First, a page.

On February 12, 1944, 29 women left Grand Rapids, Mi to go to Camp Lejuene, NC. Now over 67 years later Phyllis Savio Barnard Lee is trying to track down who is left from this Michigan Platoon.
By Phyllis Savio Lee
It was Sunday morning, Dec 7, 1941. My family radio was on and we listened to a report over that airwaves that the Japanese had bombed Pearl Harbor. American ships were sinking. The ones that were afloat were burning and no one knew how many servicemen had died. What could I do? I was just one person.
Our nation was at war and all of our lives were changed forever. Everything was rationed. You couldn’t get sugar, butter, milk, coffee or clothing. America needed ships, planes, ammo and every man, woman and child was involved in the war effort.
On a dare, my friend and I were ready to join the Marines. We went to Grand Rapids, Michigan to enlist. After physicals and written tests I was ready to report to to Detorit for the women’s troop train which took us with numerous stops in states, all along the way to our final destination at Camp Lejeune, NC. By the way, I won the dare; my firend was not old enough to join.
After boot camp that started February 2, 1944, I wanted to be a parachute rigger, but the school was filled. They assigned me to Motor Transport at Camp Lejeune in June of 1944. I learned that I could change tires, service vehicles and drive K7 and K8 Internationals after only having a driving life experience of only four whole months. We were told to save the vehicles at all costs. We could be replaced but the vehicles could not.
Remembering Onslow Bay, this is where we transported the Marines for training to go over the side of a ship and down the ropes, while carrying a full pack, into a landing craft. The women tried it one times. We got down but there was no landing craft to take us back. So we all went swimming.
After Motor Transport school, my orders were to report to Norfolk, Virginia, South Annex on Hampton Road. South Annex was a guard and supply unit. Men were coming back from the Pacific theatre to finish their time. I was assigned to drive the heavy trucks, a K7 International. It was used as a school bus to pick up the Marine’s school children from off the base. Also assigned to my bus was a WWI seasoned Marine Staff Sgt Sylvester. His job was to keep the children from falling out of the truck. In between those jobs, I would get a trip with the Jeep to pick up officers for transport. I fell in love with that Jeep.
After the war, they were bringing back all of the old equipment. A ship with Jeeps still in the crates were being unloaded at Norfolk and we were allowed to buy those excess Jeeps. I wanted one. My Sarge said he would get me one if I came up with the money. I wired my Dad and got the money. But there was only one jeep per customer. So Sarge got his jeep but I didn’t. Oh Well. It only took me 62 more years to get my Jeep. I am now the proud owner of a 1947 Willy Jeep. It is very similar to the jeep I drove while in the Marines. My Jeep and I take part in the Veteran’s Day parade every year in Deland, FL.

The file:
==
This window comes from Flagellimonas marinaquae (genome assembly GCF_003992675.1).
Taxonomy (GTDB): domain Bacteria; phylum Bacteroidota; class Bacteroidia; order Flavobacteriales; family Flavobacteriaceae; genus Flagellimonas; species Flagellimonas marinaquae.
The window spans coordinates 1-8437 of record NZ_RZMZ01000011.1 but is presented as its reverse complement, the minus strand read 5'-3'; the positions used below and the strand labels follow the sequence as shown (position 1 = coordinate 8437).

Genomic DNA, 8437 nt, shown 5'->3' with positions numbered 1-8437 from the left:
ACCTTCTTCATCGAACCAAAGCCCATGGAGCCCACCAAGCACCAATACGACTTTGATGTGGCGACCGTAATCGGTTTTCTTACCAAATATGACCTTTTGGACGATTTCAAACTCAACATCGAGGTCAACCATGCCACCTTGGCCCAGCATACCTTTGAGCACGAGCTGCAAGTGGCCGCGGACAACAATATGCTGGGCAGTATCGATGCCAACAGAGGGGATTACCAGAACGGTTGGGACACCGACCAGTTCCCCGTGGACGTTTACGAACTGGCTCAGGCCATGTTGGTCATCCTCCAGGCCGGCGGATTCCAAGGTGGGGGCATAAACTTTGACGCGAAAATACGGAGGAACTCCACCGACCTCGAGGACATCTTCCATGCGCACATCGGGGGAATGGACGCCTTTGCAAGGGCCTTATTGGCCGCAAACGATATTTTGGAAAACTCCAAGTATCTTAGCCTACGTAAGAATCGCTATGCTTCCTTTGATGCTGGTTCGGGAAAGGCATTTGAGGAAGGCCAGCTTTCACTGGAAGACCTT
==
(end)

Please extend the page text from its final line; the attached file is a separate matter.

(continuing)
Recently I was honored and privileged to take the Freedom Honor Flight to Washington D.C. My trip was sponsored by the DeLand Rotary Club. As our flight touched down in Washington and we taxied to the gate, we were given a water cannon salute to honor all on board with a great welcome to our Nation’s Capitol. There were about 300 people in the terminal to greet us and wave American flags. A very special time for me was spent with my Florida Congressman, John Mica, riding on board our bus. As we were escorted through the terminal one man came out of the crowd and shook my hand. “Thank you,” he said. My reaction was for what?? I did not realize until after I returned home from my special day and was reflecting back over the events. Most on board the trip were WWII vets. I became emotional going back to remember what we achieved. My heart was full of pride and honor for the special time in my life for all the friends and all the experiences at such an important time in our Country’s history.
Honor Air does not go to the Women in Military Service Memorial at Arlington so my daughters took me back there. I was very moved by the sacrifices made by every woman who gave part of her life in service to her country.
Every Marine should make an extra effort to visit the Marine Corps Museum at Quantico. Here resides the proud history of the U.S. Marine Corps. At the WWII display overwhelming feelings flooded my memory, both sad and good. One thing is for sure, no words can describe the honor it is to be a Marine.